And let's face it, she's not exactly a stranger to the world of high fashion and GLAMOUR.

"She's known for having that refined distinction inherited from being from the upper middle class," it wrote.

"And she has been the flawless hostess at the l’Elysée (palace) with assured taste and a figure allowing her to show off to perfection clothes from some of the greatest fashion designers."

The magazine also delighted in the timing, remarking that while the "Mother-to-be might recently have given up on her Dior dresses and Louboutin shoes, she had also managed to dazzle through her natural beauty at the G8 summit in June where she appeared in her her simple Rogier Verdier-designed wardrobe."

And so it continued with the emphasis being put on Bruni-Sarkozy's "simplicity and elegance" (TF1) or "Vanity Fair having succumbed to Bruni-Sarkozy's charm" (Le Parisien)

But as much of the French media was equally at pains to point out, Bruni-Sarkozy was not the only woman on the list to "embody French style".

Because there at number six was the recently-appointed head of the International Monetary Fund, Christine Lagarde.

You can see the full list - of best-dressed women and men - as well as what Paris Match calls "Vanity Fair's 'ovation' to a certain Kate Middleton'," over on the magazine's site and check out the comments.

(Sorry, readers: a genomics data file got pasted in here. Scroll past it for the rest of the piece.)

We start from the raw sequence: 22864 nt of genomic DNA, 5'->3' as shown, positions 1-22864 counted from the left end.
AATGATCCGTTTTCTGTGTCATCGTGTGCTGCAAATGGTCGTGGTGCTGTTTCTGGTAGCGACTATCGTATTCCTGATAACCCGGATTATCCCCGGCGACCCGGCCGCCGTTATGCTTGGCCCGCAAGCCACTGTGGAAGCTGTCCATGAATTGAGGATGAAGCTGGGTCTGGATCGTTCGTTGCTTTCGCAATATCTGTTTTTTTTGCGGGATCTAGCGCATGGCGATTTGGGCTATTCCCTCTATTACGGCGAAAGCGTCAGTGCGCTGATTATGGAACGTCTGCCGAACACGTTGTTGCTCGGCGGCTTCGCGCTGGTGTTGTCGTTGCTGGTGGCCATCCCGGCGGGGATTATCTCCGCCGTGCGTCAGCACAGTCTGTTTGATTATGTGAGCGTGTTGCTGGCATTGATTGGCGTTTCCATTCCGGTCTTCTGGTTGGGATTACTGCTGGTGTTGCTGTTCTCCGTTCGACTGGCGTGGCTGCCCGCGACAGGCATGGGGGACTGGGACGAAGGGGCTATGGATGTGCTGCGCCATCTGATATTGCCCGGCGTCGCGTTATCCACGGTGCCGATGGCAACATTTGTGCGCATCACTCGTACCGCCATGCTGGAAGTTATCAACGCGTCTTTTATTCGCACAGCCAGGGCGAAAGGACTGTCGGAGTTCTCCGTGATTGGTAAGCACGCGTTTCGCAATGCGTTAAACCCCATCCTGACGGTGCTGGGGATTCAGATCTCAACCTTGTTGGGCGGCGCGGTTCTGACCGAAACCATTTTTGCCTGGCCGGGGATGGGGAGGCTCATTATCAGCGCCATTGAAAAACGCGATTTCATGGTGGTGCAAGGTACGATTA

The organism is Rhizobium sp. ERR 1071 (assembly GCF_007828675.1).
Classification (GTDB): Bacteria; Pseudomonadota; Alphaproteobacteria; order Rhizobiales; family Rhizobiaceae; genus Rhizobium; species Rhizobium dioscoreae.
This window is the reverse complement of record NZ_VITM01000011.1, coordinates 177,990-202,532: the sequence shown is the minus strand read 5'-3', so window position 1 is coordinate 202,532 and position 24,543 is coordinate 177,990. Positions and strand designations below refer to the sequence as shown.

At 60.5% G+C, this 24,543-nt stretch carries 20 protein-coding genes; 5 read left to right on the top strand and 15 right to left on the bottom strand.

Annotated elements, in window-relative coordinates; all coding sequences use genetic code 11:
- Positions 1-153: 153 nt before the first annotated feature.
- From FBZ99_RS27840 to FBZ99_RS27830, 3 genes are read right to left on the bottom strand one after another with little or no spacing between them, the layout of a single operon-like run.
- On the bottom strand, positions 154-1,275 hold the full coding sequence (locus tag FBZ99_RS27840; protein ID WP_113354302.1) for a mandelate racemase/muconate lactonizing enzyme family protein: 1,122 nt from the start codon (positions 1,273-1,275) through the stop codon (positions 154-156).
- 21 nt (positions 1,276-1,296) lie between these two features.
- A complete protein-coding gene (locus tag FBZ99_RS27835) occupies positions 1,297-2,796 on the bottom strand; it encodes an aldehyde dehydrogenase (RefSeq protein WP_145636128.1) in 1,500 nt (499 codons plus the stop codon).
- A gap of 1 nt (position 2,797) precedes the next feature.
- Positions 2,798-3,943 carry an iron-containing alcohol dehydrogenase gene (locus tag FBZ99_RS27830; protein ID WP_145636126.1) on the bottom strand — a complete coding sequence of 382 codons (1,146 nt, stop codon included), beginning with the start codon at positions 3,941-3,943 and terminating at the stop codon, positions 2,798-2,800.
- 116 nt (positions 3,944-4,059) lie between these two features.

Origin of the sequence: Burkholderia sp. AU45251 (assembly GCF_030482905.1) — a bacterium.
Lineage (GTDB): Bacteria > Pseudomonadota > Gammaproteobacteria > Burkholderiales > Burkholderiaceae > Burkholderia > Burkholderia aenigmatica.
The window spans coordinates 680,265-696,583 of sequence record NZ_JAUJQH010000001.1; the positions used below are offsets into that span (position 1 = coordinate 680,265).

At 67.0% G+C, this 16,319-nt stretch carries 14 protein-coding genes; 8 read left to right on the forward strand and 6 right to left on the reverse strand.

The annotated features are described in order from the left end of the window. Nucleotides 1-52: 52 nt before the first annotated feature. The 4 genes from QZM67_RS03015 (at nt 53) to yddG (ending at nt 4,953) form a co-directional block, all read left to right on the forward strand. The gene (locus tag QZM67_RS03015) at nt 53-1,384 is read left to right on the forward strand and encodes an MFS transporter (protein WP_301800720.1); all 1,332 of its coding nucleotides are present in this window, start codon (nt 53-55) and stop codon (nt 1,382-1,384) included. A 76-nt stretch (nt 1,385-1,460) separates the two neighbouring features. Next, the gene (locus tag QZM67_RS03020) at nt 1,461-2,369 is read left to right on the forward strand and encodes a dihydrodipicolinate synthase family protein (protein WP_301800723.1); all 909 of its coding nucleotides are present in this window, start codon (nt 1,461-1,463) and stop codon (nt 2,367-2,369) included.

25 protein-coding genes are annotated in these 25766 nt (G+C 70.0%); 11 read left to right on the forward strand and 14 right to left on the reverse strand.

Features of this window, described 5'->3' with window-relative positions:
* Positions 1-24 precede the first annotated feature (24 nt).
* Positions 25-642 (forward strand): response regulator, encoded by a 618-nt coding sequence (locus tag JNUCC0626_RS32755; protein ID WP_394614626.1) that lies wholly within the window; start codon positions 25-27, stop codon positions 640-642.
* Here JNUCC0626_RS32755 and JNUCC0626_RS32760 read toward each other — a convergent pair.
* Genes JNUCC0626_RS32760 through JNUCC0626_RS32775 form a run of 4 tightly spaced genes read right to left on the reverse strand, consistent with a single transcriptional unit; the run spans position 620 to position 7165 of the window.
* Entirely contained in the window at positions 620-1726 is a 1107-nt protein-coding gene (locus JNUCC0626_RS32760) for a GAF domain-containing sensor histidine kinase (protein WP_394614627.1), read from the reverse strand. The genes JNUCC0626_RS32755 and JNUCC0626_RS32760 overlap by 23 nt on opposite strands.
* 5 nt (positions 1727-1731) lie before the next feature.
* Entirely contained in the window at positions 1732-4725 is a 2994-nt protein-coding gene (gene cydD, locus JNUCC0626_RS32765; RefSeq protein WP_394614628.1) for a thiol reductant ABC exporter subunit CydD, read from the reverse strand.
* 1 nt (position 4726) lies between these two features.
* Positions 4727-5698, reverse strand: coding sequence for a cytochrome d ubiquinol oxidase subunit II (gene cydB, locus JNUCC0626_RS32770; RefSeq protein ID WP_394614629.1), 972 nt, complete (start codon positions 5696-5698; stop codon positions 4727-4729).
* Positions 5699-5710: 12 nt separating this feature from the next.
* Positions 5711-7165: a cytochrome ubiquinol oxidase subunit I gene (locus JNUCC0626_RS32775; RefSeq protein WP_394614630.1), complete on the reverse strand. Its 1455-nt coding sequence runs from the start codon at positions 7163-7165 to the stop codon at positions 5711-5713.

They just about say it all.

Friday, 5 August 2011

Friday's French music break - Zaza Fournier, "Vodka fraise"

Friday's French music break this week is Zaza Fournier's "Vodka fraise".

Zaza Fournier (screenshot from "Vodka Fraise" official video)

It's actually a recommendation from one of France Today's most faithful readers, Debbie from Dordogne.

In a recent email Debbie said of Fournier, "She's the best thing to have happened to French music since Lilicub." For those not in the know, they're a group formed in the early 90s and whose biggest hit to date has been "Voyage en Italie".

Well, who could ignore such unbridled enthusiasm? So a quick search on YouTube for Zaza Fournier produced her latest single, "Vodka fraise."

Actually there's not much else available, as the least that can be said about Fournier is that she is far from being prolific.